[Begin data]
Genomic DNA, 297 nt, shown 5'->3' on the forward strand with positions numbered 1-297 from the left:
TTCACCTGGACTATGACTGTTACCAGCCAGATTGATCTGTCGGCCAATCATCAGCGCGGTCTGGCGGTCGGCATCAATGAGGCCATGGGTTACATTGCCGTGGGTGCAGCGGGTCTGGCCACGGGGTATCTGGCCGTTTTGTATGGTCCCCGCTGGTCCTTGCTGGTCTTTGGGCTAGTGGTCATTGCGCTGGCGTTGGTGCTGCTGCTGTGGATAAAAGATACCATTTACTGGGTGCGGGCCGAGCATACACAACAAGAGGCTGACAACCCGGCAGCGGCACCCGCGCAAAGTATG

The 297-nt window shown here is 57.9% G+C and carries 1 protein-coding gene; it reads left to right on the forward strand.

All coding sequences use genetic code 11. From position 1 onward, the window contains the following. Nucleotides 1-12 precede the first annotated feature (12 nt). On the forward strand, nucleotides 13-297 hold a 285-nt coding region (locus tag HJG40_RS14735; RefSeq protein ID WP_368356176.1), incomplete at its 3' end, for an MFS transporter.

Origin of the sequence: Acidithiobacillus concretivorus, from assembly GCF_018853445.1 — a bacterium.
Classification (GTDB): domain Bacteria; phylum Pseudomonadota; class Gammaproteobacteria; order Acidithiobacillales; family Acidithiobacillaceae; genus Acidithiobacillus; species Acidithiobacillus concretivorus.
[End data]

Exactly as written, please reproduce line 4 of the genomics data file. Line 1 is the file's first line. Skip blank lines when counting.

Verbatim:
All coding sequences use genetic code 11. From position 1 onward, the window contains the following. Nucleotides 1-12 precede the first annotated feature (12 nt). On the forward strand, nucleotides 13-297 hold a 285-nt coding region (locus tag HJG40_RS14735; RefSeq protein ID WP_368356176.1), incomplete at its 3' end, for an MFS transporter.